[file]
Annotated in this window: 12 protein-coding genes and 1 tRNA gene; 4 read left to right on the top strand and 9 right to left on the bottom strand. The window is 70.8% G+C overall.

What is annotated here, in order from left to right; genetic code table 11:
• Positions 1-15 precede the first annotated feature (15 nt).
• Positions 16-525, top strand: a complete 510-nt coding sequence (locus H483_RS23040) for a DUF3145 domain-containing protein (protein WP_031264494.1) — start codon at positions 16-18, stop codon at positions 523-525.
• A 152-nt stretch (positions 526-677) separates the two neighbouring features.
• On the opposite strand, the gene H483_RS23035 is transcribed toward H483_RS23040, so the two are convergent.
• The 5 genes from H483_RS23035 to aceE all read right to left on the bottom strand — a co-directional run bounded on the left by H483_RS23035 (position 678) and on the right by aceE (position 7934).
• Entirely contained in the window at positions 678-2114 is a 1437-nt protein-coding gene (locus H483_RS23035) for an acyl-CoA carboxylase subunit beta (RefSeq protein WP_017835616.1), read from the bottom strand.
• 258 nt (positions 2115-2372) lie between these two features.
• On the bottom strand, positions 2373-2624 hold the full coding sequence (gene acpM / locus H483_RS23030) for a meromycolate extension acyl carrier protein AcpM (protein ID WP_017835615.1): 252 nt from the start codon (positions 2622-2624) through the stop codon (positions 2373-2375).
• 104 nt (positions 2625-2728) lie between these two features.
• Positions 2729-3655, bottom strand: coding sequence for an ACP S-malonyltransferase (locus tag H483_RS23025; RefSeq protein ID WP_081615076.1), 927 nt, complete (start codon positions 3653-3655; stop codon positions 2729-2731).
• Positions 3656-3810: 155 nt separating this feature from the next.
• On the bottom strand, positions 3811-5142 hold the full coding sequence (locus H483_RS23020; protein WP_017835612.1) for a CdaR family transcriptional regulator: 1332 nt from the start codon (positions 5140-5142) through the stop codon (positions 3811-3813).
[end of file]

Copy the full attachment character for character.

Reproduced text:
Annotated in this window: 12 protein-coding genes and 1 tRNA gene; 4 read left to right on the top strand and 9 right to left on the bottom strand. The window is 70.8% G+C overall.

What is annotated here, in order from left to right; genetic code table 11:
• Positions 1-15 precede the first annotated feature (15 nt).
• Positions 16-525, top strand: a complete 510-nt coding sequence (locus H483_RS23040) for a DUF3145 domain-containing protein (protein WP_031264494.1) — start codon at positions 16-18, stop codon at positions 523-525.
• A 152-nt stretch (positions 526-677) separates the two neighbouring features.
• On the opposite strand, the gene H483_RS23035 is transcribed toward H483_RS23040, so the two are convergent.
• The 5 genes from H483_RS23035 to aceE all read right to left on the bottom strand — a co-directional run bounded on the left by H483_RS23035 (position 678) and on the right by aceE (position 7934).
• Entirely contained in the window at positions 678-2114 is a 1437-nt protein-coding gene (locus H483_RS23035) for an acyl-CoA carboxylase subunit beta (RefSeq protein WP_017835616.1), read from the bottom strand.
• 258 nt (positions 2115-2372) lie between these two features.
• On the bottom strand, positions 2373-2624 hold the full coding sequence (gene acpM / locus H483_RS23030) for a meromycolate extension acyl carrier protein AcpM (protein ID WP_017835615.1): 252 nt from the start codon (positions 2622-2624) through the stop codon (positions 2373-2375).
• 104 nt (positions 2625-2728) lie between these two features.
• Positions 2729-3655, bottom strand: coding sequence for an ACP S-malonyltransferase (locus tag H483_RS23025; RefSeq protein ID WP_081615076.1), 927 nt, complete (start codon positions 3653-3655; stop codon positions 2729-2731).
• Positions 3656-3810: 155 nt separating this feature from the next.
• On the bottom strand, positions 3811-5142 hold the full coding sequence (locus H483_RS23020; protein WP_017835612.1) for a CdaR family transcriptional regulator: 1332 nt from the start codon (positions 5140-5142) through the stop codon (positions 3811-3813).